There is so much more to tell. But why not find out for yourself how fantastic this race is? If you love speedskating, you must do this race at least once, either on a relay or as a solo skater. For those of you who did the relay this year and are thinking about soloing next year, I encourage you to make the jump. Train hard and follow a smart race plan, and you will amaze yourself.

And now for the thank-yous:

Thank you to my crew, especially my wonderful sister Dawn, and also Renee, Andrea, and Maria. I literally could not have done this without you.

Thank you to my American Invasion compatriots: Mark (2nd place), Bryan (AustinSkater), and Brian. We didn't sweep the podium, fellas, but two out of three ain't bad.

Thank you to the SkateLog team! It was awesome to meet everyone, and your support kept me rolling. I wish I could have spent more time with you guys. Congratulations on your achievement!

Thank you to the Skater's Quest teams, especially Howard (Intrepid), Donald, and the young woman taking photos who shouted encouragement every lap Sunday morning. Keep it rolling, Howard! You rock.

Thank you to Christine (sk8crazy), for your kind words and encouragement.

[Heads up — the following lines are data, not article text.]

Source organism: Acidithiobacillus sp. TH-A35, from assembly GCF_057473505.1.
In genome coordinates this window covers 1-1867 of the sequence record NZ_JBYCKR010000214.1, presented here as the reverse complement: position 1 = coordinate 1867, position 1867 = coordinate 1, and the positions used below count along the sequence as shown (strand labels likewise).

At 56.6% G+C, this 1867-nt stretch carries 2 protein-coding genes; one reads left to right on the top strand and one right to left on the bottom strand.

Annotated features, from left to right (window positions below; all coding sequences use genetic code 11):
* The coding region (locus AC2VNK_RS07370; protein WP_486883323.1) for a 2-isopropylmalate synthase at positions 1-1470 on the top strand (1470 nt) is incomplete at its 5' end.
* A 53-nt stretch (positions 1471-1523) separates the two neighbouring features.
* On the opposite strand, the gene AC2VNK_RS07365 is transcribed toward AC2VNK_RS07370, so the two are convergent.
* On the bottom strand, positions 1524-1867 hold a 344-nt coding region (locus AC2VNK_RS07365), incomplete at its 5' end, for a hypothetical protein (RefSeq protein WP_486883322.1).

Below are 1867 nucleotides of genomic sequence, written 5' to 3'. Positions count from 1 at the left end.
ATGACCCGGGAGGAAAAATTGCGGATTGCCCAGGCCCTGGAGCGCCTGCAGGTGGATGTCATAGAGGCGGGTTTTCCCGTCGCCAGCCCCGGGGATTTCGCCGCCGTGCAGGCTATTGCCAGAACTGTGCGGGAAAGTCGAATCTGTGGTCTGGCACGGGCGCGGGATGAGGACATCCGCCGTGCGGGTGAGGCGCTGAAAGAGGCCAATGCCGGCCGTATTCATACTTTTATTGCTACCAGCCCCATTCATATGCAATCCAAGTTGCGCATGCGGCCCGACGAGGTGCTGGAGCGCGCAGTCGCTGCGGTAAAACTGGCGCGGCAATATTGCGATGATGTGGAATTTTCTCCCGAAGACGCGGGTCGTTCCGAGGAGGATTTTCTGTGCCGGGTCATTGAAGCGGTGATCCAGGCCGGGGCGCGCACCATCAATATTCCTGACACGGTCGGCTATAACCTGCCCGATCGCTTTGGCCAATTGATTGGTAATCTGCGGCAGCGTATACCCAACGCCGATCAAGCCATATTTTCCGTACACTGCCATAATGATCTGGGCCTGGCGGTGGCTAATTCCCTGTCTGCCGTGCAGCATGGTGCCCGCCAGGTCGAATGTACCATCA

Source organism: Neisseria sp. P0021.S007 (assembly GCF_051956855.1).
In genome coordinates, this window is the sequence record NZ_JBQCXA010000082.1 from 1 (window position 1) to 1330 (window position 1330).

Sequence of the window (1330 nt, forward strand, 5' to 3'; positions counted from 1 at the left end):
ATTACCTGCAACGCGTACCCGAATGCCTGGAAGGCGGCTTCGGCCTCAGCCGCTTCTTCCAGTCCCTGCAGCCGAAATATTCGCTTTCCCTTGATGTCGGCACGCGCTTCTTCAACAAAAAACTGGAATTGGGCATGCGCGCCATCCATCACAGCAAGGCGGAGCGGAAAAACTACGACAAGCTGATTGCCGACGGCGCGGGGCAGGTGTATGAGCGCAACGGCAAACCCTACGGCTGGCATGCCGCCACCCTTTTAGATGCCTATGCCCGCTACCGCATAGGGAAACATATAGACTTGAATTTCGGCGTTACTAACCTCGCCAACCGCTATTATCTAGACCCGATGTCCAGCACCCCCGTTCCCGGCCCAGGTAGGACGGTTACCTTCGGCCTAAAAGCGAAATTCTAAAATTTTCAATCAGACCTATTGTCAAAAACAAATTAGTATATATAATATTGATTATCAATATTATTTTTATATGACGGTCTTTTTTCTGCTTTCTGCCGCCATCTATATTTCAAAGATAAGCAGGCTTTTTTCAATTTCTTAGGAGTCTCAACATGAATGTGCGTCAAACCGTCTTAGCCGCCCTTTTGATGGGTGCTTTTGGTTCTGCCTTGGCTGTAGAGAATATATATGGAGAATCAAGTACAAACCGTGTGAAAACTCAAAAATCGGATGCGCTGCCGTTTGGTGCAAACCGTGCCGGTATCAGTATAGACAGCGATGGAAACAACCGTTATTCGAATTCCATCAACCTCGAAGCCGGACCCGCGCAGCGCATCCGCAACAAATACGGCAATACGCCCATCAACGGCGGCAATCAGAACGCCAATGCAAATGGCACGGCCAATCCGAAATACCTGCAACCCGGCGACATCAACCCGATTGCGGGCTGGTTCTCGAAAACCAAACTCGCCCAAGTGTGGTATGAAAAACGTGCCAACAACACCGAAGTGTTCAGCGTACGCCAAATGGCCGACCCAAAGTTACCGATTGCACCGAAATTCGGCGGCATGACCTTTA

Huge thanks to Andrew, Randy, and George of Canadian Racing and Performance (CRAP), who arranged several custom full-lap pulls and made me an honorary member after the race, complete with T-shirt and a "You are one sick f--k" from George.

Thank you to all the anonymous skaters who tossed a "Go solo!" or "Allez solo!" my way as they zipped past.

Thank you to my Wash Park homies Spero, Eddie, and Rick. It might be a little while before you see me out there again, guys.

Thank you to all you SkateLoggers who offered your support over these months of training and dreaming and worrying.

Thank you to anyone who helped whose contribution might have slipped my mind at the moment.

And now for a few numbers:

Calories expended: 15,235 (635/hour)
Calories consumed: 7,200 (300/hour, less than I thought, with no ill effects)
Fluids consumed: 10.0 liters (417 ml/hr)

Toenails I will lose: 3

First 8 hours: 93 miles (11.7 mph)
Middle 8 hours: 77 miles (9.7 mph)
Final 8 hours: 98 miles (12.2 mph)
Time spent not skating (potty, water/food pickup, equipment/clothes change, etc.): ~60 minutes

roadskater's picture

Awesome 24-Hour Third Place Overall Lawrence

Hi and welcome, Lawrence! Thanks for sharing your story of the Montreal 24-Hour Inline Skate (I don't know the official frenchy name, I fear, does anyone? We should get that into a title of a posting perhaps so people will see these great endurance stories. Also digging might help too.)

Lawrence, I have a few questions (please forgive if I missed the answers or forgot them from your post):

  • How long have you been skating?
  • What was your previous record outside of this event, on the roads?
  • Have you done A2A, le Defi, NY100k?
  • What kind of equipment do you skate in, what do you like and hate about what you've used along the way?
  • How much distance training did you do in preparation for the 24 solo?
  • What else would you like to tell us? We're interested!